La Monte Young, an originator of Western-classical minimalism, is typically heard pursuing his concept of "the drone state of mind," whether with his blues band or his version of a chamber ensemble. The Tamburas of Pandit Pran Nath (An Homage)—performed by Young and his partner, Zazeela—is primarily a drone album and one of the best ever, fit for dreamy contemplation. (Happily, it’s also currently in print, unlike his other complex works The Well-Tuned Piano 81 X 25 6:17:50 - 11:1859 PM NYC and The Second Dream of the High-Tension Line Stepdown Transformer From the Four Dreams of China) Performed on a pair of tamburas, inside a 1982 version of the couple’s ongoing, mixed-media "Dream House" installation, this recording features the three pitches that Young and Zazeela bowed when accompanying Pandit Pran Nath, their guru and teacher, in the slow, Kirana style of Hindustani vocal music.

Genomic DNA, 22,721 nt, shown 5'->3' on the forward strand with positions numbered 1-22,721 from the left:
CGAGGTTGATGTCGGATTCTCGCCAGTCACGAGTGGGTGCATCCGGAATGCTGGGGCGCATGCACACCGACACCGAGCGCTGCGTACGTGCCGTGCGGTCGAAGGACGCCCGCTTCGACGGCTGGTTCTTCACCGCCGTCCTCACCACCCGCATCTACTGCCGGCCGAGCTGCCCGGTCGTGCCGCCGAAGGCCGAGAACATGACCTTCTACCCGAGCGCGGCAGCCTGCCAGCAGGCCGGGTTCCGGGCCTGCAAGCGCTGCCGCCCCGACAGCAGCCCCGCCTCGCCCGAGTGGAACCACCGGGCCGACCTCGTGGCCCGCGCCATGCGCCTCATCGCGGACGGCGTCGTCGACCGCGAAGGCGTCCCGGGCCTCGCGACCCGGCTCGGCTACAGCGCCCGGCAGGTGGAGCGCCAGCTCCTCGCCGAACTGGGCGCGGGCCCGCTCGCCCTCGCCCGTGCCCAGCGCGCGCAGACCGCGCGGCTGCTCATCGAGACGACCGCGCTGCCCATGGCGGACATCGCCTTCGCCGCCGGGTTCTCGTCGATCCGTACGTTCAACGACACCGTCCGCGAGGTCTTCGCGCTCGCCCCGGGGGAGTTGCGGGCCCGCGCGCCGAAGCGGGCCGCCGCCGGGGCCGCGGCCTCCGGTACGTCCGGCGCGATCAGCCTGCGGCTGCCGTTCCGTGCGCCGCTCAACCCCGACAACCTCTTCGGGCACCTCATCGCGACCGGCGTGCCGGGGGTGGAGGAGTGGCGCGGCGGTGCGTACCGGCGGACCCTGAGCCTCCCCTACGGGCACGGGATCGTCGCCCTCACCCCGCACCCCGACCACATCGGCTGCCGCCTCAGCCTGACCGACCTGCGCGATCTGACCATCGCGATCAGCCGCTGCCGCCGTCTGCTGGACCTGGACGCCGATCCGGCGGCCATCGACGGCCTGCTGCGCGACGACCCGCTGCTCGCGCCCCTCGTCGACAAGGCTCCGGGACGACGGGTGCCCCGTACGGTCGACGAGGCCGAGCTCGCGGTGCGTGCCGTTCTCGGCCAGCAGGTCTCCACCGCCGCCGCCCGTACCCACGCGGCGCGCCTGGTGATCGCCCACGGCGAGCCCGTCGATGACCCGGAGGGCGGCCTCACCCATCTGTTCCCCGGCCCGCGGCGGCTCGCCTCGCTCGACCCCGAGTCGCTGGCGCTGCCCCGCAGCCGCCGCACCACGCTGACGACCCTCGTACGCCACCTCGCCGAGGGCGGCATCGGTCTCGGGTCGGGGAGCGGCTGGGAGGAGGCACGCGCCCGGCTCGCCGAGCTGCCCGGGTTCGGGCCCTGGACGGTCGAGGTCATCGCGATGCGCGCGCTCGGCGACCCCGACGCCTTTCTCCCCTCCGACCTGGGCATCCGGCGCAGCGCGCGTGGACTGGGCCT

Thanks to the resonant quality of the tamburas—designed by Nath—and the perfectly matched tuning between the instruments played by Young and Zazeela, the overtones of the two instruments create a startling variety of effects within the unceasing drone. Wisps of melodic patterns and beats seem to emerge like apparitions from the restricted harmonic field, with the occasional, distant rumble of New York City motorcycles serving the only trace of the "real world" outside their Dream House. The album offers a purity of intent so refined, it has become the background track for Young and Zazeela’s continuing performances of raga-informed singing—and Tamburas is also a potent, powerful listen on its own. –Seth Colter Walls
Release Year: 1999
Listen: La Monte Young: "Just Alap Raga Ensemble"